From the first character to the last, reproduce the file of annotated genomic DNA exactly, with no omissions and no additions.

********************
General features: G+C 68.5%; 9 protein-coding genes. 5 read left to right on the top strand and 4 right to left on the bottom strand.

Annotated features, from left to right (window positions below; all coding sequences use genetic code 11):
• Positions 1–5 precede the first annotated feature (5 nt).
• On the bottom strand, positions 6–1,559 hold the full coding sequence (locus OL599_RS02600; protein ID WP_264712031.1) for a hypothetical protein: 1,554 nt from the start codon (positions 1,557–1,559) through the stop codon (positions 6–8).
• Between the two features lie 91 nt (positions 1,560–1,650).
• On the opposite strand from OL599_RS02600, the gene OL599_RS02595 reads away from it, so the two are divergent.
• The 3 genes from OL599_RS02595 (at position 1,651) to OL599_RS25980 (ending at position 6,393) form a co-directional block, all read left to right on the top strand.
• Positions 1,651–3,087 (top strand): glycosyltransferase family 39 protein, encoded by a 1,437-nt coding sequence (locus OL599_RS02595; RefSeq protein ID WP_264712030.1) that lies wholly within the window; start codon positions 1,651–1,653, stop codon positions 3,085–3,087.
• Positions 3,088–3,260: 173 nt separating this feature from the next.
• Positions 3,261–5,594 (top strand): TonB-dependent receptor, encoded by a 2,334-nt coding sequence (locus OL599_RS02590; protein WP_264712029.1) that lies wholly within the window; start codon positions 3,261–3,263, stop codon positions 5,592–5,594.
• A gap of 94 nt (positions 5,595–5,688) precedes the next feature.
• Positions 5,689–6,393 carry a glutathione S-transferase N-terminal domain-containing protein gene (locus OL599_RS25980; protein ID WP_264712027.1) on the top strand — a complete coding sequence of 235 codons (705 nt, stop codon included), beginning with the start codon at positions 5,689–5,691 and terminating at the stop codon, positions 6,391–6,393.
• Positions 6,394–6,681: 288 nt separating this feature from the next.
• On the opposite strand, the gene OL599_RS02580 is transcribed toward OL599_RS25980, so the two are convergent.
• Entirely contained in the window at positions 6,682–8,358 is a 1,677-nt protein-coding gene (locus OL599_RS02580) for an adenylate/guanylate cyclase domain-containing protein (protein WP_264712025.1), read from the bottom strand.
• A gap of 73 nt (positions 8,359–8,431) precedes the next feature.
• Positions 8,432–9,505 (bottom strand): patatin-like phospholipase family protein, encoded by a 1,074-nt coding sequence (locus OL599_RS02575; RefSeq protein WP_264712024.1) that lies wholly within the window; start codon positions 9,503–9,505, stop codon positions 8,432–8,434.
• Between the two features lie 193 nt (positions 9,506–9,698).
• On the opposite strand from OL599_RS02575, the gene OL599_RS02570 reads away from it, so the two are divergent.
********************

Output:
General features: G+C 68.5%; 9 protein-coding genes. 5 read left to right on the top strand and 4 right to left on the bottom strand.

Annotated features, from left to right (window positions below; all coding sequences use genetic code 11):
• Positions 1–5 precede the first annotated feature (5 nt).
• On the bottom strand, positions 6–1,559 hold the full coding sequence (locus OL599_RS02600; protein ID WP_264712031.1) for a hypothetical protein: 1,554 nt from the start codon (positions 1,557–1,559) through the stop codon (positions 6–8).
• Between the two features lie 91 nt (positions 1,560–1,650).
• On the opposite strand from OL599_RS02600, the gene OL599_RS02595 reads away from it, so the two are divergent.
• The 3 genes from OL599_RS02595 (at position 1,651) to OL599_RS25980 (ending at position 6,393) form a co-directional block, all read left to right on the top strand.
• Positions 1,651–3,087 (top strand): glycosyltransferase family 39 protein, encoded by a 1,437-nt coding sequence (locus OL599_RS02595; RefSeq protein ID WP_264712030.1) that lies wholly within the window; start codon positions 1,651–1,653, stop codon positions 3,085–3,087.
• Positions 3,088–3,260: 173 nt separating this feature from the next.
• Positions 3,261–5,594 (top strand): TonB-dependent receptor, encoded by a 2,334-nt coding sequence (locus OL599_RS02590; protein WP_264712029.1) that lies wholly within the window; start codon positions 3,261–3,263, stop codon positions 5,592–5,594.
• A gap of 94 nt (positions 5,595–5,688) precedes the next feature.
• Positions 5,689–6,393 carry a glutathione S-transferase N-terminal domain-containing protein gene (locus OL599_RS25980; protein ID WP_264712027.1) on the top strand — a complete coding sequence of 235 codons (705 nt, stop codon included), beginning with the start codon at positions 5,689–5,691 and terminating at the stop codon, positions 6,391–6,393.
• Positions 6,394–6,681: 288 nt separating this feature from the next.
• On the opposite strand, the gene OL599_RS02580 is transcribed toward OL599_RS25980, so the two are convergent.
• Entirely contained in the window at positions 6,682–8,358 is a 1,677-nt protein-coding gene (locus OL599_RS02580) for an adenylate/guanylate cyclase domain-containing protein (protein WP_264712025.1), read from the bottom strand.
• A gap of 73 nt (positions 8,359–8,431) precedes the next feature.
• Positions 8,432–9,505 (bottom strand): patatin-like phospholipase family protein, encoded by a 1,074-nt coding sequence (locus OL599_RS02575; RefSeq protein WP_264712024.1) that lies wholly within the window; start codon positions 9,503–9,505, stop codon positions 8,432–8,434.
• Between the two features lie 193 nt (positions 9,506–9,698).
• On the opposite strand from OL599_RS02575, the gene OL599_RS02570 reads away from it, so the two are divergent.